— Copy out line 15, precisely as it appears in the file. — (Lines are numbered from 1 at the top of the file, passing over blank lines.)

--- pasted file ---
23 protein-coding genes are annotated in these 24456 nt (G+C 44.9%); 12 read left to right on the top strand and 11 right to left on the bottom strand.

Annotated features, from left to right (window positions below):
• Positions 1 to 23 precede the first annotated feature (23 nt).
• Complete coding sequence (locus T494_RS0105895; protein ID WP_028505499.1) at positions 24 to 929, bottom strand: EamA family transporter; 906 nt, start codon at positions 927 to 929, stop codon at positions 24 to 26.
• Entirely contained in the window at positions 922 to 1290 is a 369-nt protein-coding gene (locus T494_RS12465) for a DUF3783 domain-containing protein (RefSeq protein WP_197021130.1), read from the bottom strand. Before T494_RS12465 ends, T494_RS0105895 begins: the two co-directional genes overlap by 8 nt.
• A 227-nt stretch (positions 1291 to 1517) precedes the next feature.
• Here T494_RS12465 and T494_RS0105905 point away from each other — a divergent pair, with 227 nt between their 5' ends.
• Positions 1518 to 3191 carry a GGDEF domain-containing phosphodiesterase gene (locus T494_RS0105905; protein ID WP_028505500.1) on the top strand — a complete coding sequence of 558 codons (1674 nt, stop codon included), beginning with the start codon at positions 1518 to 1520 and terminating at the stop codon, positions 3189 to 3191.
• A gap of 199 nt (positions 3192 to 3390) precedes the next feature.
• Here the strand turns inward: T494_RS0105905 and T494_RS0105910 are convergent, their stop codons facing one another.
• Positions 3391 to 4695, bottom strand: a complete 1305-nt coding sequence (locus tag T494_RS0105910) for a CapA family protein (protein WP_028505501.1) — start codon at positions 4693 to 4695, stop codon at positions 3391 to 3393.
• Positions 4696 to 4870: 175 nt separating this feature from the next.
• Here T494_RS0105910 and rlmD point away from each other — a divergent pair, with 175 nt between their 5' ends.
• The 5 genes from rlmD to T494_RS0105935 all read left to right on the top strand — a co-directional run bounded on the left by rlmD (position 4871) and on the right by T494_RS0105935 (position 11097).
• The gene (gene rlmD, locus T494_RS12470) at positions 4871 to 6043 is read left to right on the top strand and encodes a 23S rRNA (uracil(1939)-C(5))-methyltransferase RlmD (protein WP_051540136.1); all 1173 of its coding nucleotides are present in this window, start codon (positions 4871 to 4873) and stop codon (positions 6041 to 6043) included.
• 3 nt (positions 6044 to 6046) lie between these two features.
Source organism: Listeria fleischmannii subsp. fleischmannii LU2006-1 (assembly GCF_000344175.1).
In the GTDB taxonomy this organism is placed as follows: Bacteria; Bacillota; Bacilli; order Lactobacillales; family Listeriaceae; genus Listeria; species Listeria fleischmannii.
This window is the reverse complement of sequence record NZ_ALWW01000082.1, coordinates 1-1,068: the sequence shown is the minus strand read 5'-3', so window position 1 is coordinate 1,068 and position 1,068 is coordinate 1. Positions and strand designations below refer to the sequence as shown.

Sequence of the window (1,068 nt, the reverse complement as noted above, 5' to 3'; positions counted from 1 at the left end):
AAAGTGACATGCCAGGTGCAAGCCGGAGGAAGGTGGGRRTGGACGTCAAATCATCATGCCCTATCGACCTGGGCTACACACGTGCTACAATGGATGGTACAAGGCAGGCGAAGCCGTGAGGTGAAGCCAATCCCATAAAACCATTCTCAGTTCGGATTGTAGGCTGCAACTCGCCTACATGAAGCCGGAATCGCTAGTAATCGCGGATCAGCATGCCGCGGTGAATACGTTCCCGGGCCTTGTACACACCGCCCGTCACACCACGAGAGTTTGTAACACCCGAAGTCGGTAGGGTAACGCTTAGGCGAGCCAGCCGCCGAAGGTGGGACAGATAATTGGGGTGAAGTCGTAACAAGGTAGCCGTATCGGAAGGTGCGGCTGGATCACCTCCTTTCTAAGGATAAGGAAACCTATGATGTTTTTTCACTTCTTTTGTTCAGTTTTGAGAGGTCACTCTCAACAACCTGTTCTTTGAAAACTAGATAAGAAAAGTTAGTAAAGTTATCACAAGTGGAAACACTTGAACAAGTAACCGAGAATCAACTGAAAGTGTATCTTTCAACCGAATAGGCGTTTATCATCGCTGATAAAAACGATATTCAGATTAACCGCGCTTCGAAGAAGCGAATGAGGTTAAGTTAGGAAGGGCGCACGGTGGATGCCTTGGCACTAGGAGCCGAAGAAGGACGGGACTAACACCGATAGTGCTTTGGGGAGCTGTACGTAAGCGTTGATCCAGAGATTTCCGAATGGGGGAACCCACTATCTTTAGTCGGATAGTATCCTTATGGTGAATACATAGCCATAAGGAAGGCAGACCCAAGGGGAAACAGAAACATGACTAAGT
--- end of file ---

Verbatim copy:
• The gene (gene rlmD, locus T494_RS12470) at positions 4871 to 6043 is read left to right on the top strand and encodes a 23S rRNA (uracil(1939)-C(5))-methyltransferase RlmD (protein WP_051540136.1); all 1173 of its coding nucleotides are present in this window, start codon (positions 4871 to 4873) and stop codon (positions 6041 to 6043) included.